That said, if we were in a business that competed with News America, we think we’d try and find something else to do, some other angle on the business that it doesn’t have.

    Differentiation isn’t always just a smart marketing ploy. Sometimes, it is the only way to survive.

    Published on: June 15, 2006

    In an interview with the Wall Street Journal Pepsi-Cola North America’s chief marketing officer, Cie Nicholson, offers an evaluation of US beverage consumption trends. Some excerpts:

    • “We are definitely seeing people trying and experimenting with a bunch of different noncarbonated beverages, so you are seeing occasions go to some noncarbs that in the past they haven't tried. By far people are still drinking more carbonated soft drinks than any other beverage, and we think as long as we continue with good marketing campaigns and promotions we have no reason to think there won't be robust growth with carbonated soft drinks.”

    • “People are using energy drinks at all times of day. This is not just a been out-partying phenomenon. There is a lot of use before lunch and mid-afternoon. It's about 60% to 40% male-female but in people's minds they might think it's more male skewed. It's becoming more balanced. It's all times of the day and it's broader than you think.”
    KC's View:
    We don’t mean to sound like Chicken Little here, but we would be concerned about long-term strategies tied to the long-term performance of energy drinks. We would be wrong, but it just feels like a category that is ripe for a ton of bad press and questioning scientific studies.

    Published on: June 15, 2006

    The Wall Street Journal reports that Dollar General plans to carry a greater number of national brands in its stores, hoping that the quality message associated with recognized brand names will help it turn around stagnant sales and declining profits.

    At present, about a third of Dollar General’s inventory would be considered to be national brands, but management reportedly feels it doesn’t get credit from consumers for even those products. Hence, the company also plans a more aggressive marketing campaign focused on its branded products.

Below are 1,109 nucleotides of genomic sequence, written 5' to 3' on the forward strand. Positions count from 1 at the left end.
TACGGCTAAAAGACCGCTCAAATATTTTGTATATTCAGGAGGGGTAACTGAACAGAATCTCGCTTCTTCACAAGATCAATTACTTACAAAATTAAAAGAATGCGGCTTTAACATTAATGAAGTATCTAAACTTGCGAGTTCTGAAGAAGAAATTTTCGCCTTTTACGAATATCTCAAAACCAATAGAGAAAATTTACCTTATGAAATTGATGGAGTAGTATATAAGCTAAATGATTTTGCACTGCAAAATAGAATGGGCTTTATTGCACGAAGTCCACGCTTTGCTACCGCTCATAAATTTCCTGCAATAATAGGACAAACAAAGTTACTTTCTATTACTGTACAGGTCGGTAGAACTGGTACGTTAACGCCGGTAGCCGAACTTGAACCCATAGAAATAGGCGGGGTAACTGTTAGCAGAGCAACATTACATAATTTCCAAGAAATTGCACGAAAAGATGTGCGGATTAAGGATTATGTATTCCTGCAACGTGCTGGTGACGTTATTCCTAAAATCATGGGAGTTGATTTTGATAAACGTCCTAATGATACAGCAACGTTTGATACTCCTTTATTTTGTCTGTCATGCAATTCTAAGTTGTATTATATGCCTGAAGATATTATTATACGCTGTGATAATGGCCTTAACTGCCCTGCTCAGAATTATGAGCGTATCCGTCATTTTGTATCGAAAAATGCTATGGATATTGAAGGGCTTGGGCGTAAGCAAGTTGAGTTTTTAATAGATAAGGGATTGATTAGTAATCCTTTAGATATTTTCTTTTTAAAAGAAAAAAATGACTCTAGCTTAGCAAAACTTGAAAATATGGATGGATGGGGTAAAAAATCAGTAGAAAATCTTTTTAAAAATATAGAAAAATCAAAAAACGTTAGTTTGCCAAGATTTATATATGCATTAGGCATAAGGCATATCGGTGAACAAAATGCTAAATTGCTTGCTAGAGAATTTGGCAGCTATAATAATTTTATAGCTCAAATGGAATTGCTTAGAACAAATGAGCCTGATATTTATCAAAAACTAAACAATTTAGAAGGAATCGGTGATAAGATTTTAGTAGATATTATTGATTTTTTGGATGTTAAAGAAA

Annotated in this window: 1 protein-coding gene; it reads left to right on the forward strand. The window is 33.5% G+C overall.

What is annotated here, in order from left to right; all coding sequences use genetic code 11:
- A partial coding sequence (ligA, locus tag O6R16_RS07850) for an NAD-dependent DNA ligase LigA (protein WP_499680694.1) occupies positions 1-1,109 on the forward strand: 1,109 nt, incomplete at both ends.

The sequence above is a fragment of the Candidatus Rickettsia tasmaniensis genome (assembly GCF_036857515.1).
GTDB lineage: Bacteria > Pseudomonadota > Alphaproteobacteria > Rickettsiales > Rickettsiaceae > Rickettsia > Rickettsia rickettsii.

KC's View:
    Doesn’t this violate the whole concept of a dollar store?

    And doesn’t this sound ever so slightly desperate, as if management doesn’t have faith in its core concept anymore?

    Just asking…

    Published on: June 15, 2006

    The Houston Chronicle reports that the nation’s growing Hispanic population is the center of the target for US beef producers, who feel that this demographic group has a greater loyalty to its products than non-Hispanics. Hoping to capitalize on this affinity, the Chronicle writes, the National Cattlemen's Beef Association “is developing a Web site aimed at Hispanic consumers, and other sales campaigns are under way in Texas, Colorado and Minnesota.”

    There is, however, a catch. As the Hispanic population grows, it also gets more affluent. The more affluent it gets, the more educated it tends to get about health and nutrition issues that could move them away from high-fat products such as beef. Thus, beef marketers “trying to hold on to as much business as possible as consumption declines,” according to the Chronicle.
    KC's View:
    Maybe we’re reading into this story, but there seems to be something slightly unsavory about it.

    Like the beef producers are trying to rope in Hispanics before they smarten up.

    Which probably is not what they mean, but that is sort of how it sounds.

    Published on: June 15, 2006